Fri, 14/02/2014 - 06:06
Prime Central London (PCL) residential property sales contributed GBP0.5bn in stamp duty in 2013, 14 per cent of the total take, despite representing just 0.8 per cent of all UK transactions, according to London Central Portfolio (LCP).
Annual property price growth across the country, which removes seasonal distortions, was 3.5 per cent for the year, bringing the average property price to GBP247,549 for England and Wales.
Transactions, on the other hand, saw a sharp increase, rising 19 per cent to 747,479, their highest level since 2007. This may be attributed to increasing economic confidence with more availability of credit as well as Chancellor Osborne’s flagship help-to-buy scheme boosting first-time buyer numbers.
With both prices and transactions on the rise, LCP believes the government needs to urgently turn its attention to the looming stamp duty crisis, before positive growth hits a brick wall again. Average prices are edging ever closer to the threshold at GBP250,000 where stamp duty leaps from one per cent to three per cent and tax increases from GBP2,500 to a punitive GBP7,500. Indeed flats, which are more likely to be new-builds, now represent 18 per cent of the market and saw average prices breach the threshold in Q4 2013, at GBP250,389.
In Prime Central London (PCL), the market continues to experience upward price growth at 12.3 per cent. This is well below the 18.2 per cent witnessed in 2007 just prior to the credit crunch and the 16.5 per cent in 2010 when the market quickly recovered. However it is closer to the long term trend of nine per cent pa seen over the last half century.
Like England and Wales, transactions in PCL increased again in 2013, breaching the 6,000 mark for the first time since 2007.
The PCL houses sector, notoriously volatile due to its tiny size and huge price diversity, put in an exceptionally strong performance this year. Nearly 1,000 houses were sold, an annual increase of 19.4 per cent. The average price of a house in PCL now stands at GBP3,335,278, a new high.
Naomi Heaton, CEO of London Central Portfolio, says: “Headline average prices in PCL are becoming increasingly distorted by 'super prime’ transactions as top-end deals mask changes in underlying average prices. The flats and maisonettes sector is far more indicative of the market as a whole as 82 per cent of all sales fall into this category. This means the 'true' average price of property in PCL is actually much closer to the GBP1.1m average for flats and maisonettes.”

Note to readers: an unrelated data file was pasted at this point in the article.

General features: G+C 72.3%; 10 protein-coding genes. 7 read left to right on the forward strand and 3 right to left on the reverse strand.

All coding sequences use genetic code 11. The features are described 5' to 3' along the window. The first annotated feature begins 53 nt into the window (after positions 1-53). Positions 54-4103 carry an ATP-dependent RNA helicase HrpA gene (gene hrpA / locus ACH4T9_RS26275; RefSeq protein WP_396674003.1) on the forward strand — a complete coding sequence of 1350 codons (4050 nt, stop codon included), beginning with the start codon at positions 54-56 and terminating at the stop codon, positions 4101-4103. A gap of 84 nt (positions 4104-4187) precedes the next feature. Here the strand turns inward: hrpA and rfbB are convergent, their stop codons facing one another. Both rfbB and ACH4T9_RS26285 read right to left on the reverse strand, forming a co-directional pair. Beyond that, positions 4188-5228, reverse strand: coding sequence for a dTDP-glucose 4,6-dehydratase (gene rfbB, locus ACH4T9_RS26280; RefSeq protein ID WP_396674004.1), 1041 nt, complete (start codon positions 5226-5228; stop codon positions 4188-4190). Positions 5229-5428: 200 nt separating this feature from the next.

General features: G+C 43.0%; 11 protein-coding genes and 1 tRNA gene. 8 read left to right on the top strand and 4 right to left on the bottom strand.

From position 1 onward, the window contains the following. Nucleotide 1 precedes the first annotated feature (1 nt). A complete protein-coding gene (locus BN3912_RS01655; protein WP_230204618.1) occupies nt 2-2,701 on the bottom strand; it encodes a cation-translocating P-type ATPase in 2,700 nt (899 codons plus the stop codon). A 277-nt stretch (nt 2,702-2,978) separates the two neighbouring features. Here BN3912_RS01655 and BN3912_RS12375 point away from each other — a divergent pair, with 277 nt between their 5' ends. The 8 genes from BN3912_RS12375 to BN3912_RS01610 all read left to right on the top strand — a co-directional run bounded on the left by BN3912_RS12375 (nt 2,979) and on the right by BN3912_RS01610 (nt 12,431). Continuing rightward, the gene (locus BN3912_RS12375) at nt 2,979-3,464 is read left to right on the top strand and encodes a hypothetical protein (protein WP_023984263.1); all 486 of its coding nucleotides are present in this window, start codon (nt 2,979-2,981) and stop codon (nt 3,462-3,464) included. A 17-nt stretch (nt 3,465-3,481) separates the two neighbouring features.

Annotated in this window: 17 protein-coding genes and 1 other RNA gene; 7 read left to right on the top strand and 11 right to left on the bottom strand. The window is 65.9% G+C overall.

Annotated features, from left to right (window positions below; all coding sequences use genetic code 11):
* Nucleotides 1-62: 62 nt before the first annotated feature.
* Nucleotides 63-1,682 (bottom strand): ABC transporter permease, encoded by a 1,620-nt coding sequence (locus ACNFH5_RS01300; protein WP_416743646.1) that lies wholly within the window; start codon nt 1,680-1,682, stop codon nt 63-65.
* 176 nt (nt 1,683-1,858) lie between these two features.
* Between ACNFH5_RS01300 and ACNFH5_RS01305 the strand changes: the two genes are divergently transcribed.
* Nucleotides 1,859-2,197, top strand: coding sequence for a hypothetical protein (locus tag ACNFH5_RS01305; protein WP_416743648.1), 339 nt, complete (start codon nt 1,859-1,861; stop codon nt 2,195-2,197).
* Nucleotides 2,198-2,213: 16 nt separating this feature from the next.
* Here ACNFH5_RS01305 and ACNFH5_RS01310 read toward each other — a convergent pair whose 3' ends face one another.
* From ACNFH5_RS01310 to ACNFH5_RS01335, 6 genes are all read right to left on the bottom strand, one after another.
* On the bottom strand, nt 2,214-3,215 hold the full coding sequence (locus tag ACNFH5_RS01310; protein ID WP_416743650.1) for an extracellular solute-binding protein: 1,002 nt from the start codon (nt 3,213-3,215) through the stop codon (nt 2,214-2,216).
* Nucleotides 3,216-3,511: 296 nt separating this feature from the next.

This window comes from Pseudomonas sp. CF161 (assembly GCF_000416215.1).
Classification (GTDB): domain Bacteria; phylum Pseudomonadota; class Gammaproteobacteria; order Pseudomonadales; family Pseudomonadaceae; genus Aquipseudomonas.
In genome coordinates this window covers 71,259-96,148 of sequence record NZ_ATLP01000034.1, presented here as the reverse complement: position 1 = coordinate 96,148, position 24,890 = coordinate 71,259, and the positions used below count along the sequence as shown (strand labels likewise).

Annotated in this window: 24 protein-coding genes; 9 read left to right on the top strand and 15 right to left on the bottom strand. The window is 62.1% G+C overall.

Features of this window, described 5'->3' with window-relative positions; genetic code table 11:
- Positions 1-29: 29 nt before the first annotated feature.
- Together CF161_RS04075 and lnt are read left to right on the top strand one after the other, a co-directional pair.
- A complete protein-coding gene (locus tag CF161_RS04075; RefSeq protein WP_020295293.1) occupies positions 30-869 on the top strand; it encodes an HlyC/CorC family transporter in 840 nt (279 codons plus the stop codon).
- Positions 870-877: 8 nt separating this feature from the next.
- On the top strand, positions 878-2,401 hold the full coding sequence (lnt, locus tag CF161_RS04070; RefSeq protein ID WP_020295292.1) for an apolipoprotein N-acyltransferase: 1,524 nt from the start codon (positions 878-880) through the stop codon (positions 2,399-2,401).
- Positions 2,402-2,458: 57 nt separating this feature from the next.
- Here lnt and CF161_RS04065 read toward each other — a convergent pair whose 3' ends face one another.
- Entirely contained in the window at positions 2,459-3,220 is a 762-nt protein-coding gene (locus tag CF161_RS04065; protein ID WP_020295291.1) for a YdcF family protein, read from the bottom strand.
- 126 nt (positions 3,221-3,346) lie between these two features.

With the main drivers for growth still in place for PCL – a safe haven, a cultural, financial and educational centre – LCP predicts continued upward price appreciation in 2014. The specialist residential asset manager forecasts price rises of 5.5 per cent across the year.
This reduced growth level reflects the continued correction of prices to the long term trend line of nine per cent pa and the short term suppression likely to be inflicted by the implementation of CGT for non-resident buyers and uncertainly in the marketplace in the lead up to the General Election in 2015. With an impending Lib-Dem/Labour Mansion Tax on the cards, a ‘wait and see’ attitude may be particularly evident towards the close of the year.
Heaton says: “The government needs to consider its position carefully at the 2014 Budget. PCL is a tiny area which represents a negligible 0.8 per cent of all transactions in England and Wales, yet the stamp duty it generated last year was 14 per cent of that raised in the rest of the UK, equating to 16 times more per property and contributing close to a mammoth GBP0.5bn. We should welcome this top-end investment as a core plank in our economic growth strategy. Further dampening measures could be highly detrimental to the UK’s recovery. With this in mind, it would make logical sense for the Chancellor to support the top end of the market in his statement, which could fund a relief from the three per cent stamp duty threshold for the average UK home buyer.”
Mon 22/12/2014 - 06:30
Fri 18/07/2014 - 16:01
Fri 18/07/2014 - 14:03
Fri 18/07/2014 - 10:04
Thu 25/06/2015 - 10:40
Thu 15/01/2015 - 08:19
Mon 22/12/2014 - 06:30
Mon, 03/Aug/2015 - 15:24
Mon, 03/Aug/2015 - 15:22
Mon, 03/Aug/2015 - 15:21
Mon, 03/Aug/2015 - 15:20
Mon, 03/Aug/2015 - 15:10
Mon, 03/Aug/2015 - 14:23